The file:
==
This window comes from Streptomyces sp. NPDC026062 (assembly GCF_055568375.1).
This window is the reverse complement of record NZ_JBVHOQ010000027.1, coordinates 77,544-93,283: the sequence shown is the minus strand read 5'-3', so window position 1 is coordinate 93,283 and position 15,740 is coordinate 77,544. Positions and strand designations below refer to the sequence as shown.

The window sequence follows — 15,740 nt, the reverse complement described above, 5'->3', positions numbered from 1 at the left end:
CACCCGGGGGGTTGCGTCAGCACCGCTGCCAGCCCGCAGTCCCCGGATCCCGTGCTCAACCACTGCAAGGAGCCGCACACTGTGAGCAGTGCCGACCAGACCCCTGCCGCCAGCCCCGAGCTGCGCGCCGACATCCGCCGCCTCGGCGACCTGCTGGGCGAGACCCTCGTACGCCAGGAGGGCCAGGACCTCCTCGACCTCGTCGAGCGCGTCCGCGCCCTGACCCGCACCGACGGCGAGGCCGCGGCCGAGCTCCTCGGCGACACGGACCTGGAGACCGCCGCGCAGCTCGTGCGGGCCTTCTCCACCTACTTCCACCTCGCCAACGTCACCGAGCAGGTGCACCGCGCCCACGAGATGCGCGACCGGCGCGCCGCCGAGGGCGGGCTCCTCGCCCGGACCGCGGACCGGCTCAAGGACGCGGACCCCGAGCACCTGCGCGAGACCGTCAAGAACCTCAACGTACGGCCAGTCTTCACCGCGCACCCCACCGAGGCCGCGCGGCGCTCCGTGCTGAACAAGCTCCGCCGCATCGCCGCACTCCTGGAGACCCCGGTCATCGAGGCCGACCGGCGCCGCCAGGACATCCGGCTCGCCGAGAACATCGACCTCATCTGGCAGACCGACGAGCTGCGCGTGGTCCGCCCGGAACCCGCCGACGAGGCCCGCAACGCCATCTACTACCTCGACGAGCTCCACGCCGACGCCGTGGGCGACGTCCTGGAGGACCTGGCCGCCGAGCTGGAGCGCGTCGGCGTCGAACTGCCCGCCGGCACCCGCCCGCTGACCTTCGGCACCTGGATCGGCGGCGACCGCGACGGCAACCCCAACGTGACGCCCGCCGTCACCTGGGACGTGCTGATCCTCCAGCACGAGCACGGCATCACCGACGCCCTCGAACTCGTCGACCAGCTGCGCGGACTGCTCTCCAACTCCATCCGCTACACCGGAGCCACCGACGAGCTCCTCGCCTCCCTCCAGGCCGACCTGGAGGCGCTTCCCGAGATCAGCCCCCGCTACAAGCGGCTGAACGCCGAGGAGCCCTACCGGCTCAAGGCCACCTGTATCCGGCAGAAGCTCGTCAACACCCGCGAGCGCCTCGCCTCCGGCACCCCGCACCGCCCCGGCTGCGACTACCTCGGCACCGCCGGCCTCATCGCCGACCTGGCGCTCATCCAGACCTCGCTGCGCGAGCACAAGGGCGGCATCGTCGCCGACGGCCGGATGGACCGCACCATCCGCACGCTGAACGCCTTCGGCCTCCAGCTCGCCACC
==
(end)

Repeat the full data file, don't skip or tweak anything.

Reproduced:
This window comes from Streptomyces sp. NPDC026062 (assembly GCF_055568375.1).
This window is the reverse complement of record NZ_JBVHOQ010000027.1, coordinates 77,544-93,283: the sequence shown is the minus strand read 5'-3', so window position 1 is coordinate 93,283 and position 15,740 is coordinate 77,544. Positions and strand designations below refer to the sequence as shown.

The window sequence follows — 15,740 nt, the reverse complement described above, 5'->3', positions numbered from 1 at the left end:
CACCCGGGGGGTTGCGTCAGCACCGCTGCCAGCCCGCAGTCCCCGGATCCCGTGCTCAACCACTGCAAGGAGCCGCACACTGTGAGCAGTGCCGACCAGACCCCTGCCGCCAGCCCCGAGCTGCGCGCCGACATCCGCCGCCTCGGCGACCTGCTGGGCGAGACCCTCGTACGCCAGGAGGGCCAGGACCTCCTCGACCTCGTCGAGCGCGTCCGCGCCCTGACCCGCACCGACGGCGAGGCCGCGGCCGAGCTCCTCGGCGACACGGACCTGGAGACCGCCGCGCAGCTCGTGCGGGCCTTCTCCACCTACTTCCACCTCGCCAACGTCACCGAGCAGGTGCACCGCGCCCACGAGATGCGCGACCGGCGCGCCGCCGAGGGCGGGCTCCTCGCCCGGACCGCGGACCGGCTCAAGGACGCGGACCCCGAGCACCTGCGCGAGACCGTCAAGAACCTCAACGTACGGCCAGTCTTCACCGCGCACCCCACCGAGGCCGCGCGGCGCTCCGTGCTGAACAAGCTCCGCCGCATCGCCGCACTCCTGGAGACCCCGGTCATCGAGGCCGACCGGCGCCGCCAGGACATCCGGCTCGCCGAGAACATCGACCTCATCTGGCAGACCGACGAGCTGCGCGTGGTCCGCCCGGAACCCGCCGACGAGGCCCGCAACGCCATCTACTACCTCGACGAGCTCCACGCCGACGCCGTGGGCGACGTCCTGGAGGACCTGGCCGCCGAGCTGGAGCGCGTCGGCGTCGAACTGCCCGCCGGCACCCGCCCGCTGACCTTCGGCACCTGGATCGGCGGCGACCGCGACGGCAACCCCAACGTGACGCCCGCCGTCACCTGGGACGTGCTGATCCTCCAGCACGAGCACGGCATCACCGACGCCCTCGAACTCGTCGACCAGCTGCGCGGACTGCTCTCCAACTCCATCCGCTACACCGGAGCCACCGACGAGCTCCTCGCCTCCCTCCAGGCCGACCTGGAGGCGCTTCCCGAGATCAGCCCCCGCTACAAGCGGCTGAACGCCGAGGAGCCCTACCGGCTCAAGGCCACCTGTATCCGGCAGAAGCTCGTCAACACCCGCGAGCGCCTCGCCTCCGGCACCCCGCACCGCCCCGGCTGCGACTACCTCGGCACCGCCGGCCTCATCGCCGACCTGGCGCTCATCCAGACCTCGCTGCGCGAGCACAAGGGCGGCATCGTCGCCGACGGCCGGATGGACCGCACCATCCGCACGCTGAACGCCTTCGGCCTCCAGCTCGCCACC